Lesson 3: Money is not Guaranteed

  • Common Mistake 5: Money just keeps flowing from mom and dad with no end. Even if the kid is working for it, he assumes that he has hit a bottomless well that he can dip into at any time that he wants.

focus photography of person counting dollar banknotes

A while back, I heard this story about a young family.

The oldest 3 children wanted to participate in swimming lessons during the summer. It is a great goal, and something the family had done previously.

The only problem is that swimming lessons cost $50 per child, and the family was in a tougher financial position then they had been in previous years. They simply did not have $150 to send all 3 children to swim lessons.

When the parents tried to explain to the children that there was no money for swimming lessons, the kids quickly asked “Can we work for it? We can clean in the house, or we can do things in the yard!”

The parents had to explain that, although they would love to pay the children for doing jobs around the house, there really was no money. The parents could not pay them even for working.

It would be easy to end the story here. Sad kids, no swim lessons. Still a good lesson in finances. But these were good thoughtful parents who didn’t let things stop there.

Although the children were young, the parents talked to friends, family, and neighbors to see if the children could do odd jobs around their homes to earn a few bucks here and there.

With new avenues available to earn money, the parents and kids got to work. Thanks to a combined family effort, the kids were able to earn the money for their swim lessons even though their parents did not have the cash at the time.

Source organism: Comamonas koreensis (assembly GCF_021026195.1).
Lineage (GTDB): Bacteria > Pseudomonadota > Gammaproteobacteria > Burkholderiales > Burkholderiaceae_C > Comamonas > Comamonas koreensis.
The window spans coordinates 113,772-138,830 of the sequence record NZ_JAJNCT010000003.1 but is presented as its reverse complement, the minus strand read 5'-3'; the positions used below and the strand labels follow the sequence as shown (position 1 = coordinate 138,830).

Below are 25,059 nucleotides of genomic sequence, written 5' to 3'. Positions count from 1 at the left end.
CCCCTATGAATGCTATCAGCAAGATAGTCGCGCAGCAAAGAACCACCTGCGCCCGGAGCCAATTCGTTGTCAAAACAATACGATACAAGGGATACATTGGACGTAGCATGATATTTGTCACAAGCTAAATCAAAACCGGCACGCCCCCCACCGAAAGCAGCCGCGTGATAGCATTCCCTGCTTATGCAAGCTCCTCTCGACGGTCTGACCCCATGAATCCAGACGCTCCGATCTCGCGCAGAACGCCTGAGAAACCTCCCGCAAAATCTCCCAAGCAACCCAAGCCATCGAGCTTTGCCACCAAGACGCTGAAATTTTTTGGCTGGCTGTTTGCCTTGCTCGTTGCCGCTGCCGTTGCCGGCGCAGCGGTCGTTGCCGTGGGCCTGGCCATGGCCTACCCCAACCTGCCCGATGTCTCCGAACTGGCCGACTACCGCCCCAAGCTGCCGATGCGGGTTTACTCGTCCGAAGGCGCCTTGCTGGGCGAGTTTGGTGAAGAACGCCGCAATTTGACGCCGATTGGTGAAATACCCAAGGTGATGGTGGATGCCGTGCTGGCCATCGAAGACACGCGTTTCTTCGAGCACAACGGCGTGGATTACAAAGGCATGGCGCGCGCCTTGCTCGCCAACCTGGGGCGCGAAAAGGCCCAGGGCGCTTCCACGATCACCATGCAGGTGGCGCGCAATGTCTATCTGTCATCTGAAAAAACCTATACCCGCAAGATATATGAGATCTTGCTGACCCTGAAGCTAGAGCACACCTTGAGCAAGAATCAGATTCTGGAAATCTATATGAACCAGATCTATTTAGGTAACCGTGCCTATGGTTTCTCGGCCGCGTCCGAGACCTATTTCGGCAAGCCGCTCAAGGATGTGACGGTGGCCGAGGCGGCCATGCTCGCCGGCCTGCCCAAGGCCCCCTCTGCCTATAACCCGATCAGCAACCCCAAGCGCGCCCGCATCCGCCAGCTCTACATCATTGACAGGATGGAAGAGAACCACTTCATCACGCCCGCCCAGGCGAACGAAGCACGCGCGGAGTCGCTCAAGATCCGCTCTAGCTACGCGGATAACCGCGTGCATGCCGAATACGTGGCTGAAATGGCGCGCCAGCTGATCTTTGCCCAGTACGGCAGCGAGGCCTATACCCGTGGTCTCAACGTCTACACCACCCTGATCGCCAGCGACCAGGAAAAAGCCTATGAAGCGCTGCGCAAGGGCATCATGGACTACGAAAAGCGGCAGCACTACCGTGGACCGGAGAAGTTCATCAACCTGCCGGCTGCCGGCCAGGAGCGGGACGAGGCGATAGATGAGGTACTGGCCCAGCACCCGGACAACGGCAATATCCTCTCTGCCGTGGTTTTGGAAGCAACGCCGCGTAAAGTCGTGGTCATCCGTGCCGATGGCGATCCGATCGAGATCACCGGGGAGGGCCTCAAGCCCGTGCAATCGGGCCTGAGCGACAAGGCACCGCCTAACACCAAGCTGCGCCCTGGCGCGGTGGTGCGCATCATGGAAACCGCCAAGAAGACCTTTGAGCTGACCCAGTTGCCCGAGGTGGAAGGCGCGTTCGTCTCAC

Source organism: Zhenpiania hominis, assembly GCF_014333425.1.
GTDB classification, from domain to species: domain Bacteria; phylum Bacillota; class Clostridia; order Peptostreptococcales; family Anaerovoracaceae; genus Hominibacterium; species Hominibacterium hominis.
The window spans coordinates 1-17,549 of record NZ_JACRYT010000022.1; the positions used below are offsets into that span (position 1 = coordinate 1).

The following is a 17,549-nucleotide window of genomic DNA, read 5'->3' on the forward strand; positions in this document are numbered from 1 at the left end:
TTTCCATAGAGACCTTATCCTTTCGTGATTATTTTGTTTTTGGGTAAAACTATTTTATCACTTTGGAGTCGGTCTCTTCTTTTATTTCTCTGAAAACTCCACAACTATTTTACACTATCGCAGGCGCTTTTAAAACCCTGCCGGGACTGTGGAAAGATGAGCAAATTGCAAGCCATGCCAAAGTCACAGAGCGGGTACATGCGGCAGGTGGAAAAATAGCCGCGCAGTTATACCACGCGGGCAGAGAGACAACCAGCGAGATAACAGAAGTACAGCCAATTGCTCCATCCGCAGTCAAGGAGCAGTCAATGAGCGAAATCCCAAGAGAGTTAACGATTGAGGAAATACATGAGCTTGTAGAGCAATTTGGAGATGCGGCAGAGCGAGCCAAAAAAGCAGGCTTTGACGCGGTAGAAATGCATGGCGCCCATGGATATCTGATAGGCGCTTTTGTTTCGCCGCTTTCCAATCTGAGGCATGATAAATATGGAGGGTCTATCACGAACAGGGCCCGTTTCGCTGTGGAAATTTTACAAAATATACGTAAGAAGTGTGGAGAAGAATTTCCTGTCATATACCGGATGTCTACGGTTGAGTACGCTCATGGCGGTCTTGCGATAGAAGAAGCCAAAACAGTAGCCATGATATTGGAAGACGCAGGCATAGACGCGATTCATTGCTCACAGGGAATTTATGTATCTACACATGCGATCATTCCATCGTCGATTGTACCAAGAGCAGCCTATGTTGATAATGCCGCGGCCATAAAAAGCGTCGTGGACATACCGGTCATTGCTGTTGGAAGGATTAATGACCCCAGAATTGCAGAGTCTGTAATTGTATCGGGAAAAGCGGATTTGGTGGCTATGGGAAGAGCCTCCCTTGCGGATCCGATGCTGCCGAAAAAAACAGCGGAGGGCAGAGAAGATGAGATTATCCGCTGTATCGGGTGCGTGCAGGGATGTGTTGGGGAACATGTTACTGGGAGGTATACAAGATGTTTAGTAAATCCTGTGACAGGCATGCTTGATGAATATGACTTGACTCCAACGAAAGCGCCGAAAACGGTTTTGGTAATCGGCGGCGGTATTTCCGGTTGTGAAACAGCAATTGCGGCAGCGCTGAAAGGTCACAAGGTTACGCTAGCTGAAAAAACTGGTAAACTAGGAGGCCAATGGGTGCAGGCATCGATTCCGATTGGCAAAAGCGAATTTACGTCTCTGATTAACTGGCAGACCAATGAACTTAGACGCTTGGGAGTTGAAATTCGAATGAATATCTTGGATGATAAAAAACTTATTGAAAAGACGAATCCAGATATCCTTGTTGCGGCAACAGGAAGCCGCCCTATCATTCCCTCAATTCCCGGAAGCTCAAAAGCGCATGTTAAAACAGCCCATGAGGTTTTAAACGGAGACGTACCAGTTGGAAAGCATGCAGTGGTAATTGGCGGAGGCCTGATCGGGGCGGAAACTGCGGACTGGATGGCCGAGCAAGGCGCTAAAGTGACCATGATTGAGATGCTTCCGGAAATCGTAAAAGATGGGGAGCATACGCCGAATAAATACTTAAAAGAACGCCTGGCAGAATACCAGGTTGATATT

This is a tough experience for everyone, but it taught the children that you can’t put your eggs in one basket.

Children who assume that money is an endless well turn into adults who make purchases before they can afford them, counting on that bonus that they’ll get next quarter. Of course, we know that that bonus might not come or it might be needed elsewhere by the time next quarter rolls around.

These are adults who get into massive credit card debt or who fail to save money for hard times.

They assume that because they have a job now, they will always have that income. Jobs come and go. Income is not for sure.

Help children learn to that they must have the cash in hand before they can make purchases. No parents’ credit for kids. No debt. And if they want to be able to buy things they will need in the future, they should have a glass jar or a piggy bank to put money aside in.

Teach children- Money is no guarantee. Have savings. Don’t buy until you have cash. Avoid debt.

Click the image below! Electronic, password protected piggy bank!

Lesson 4: Money can be Used for Good or Bad

  • Common Mistake 6: Teach kids the nitty gritty about money and forget about the ethics.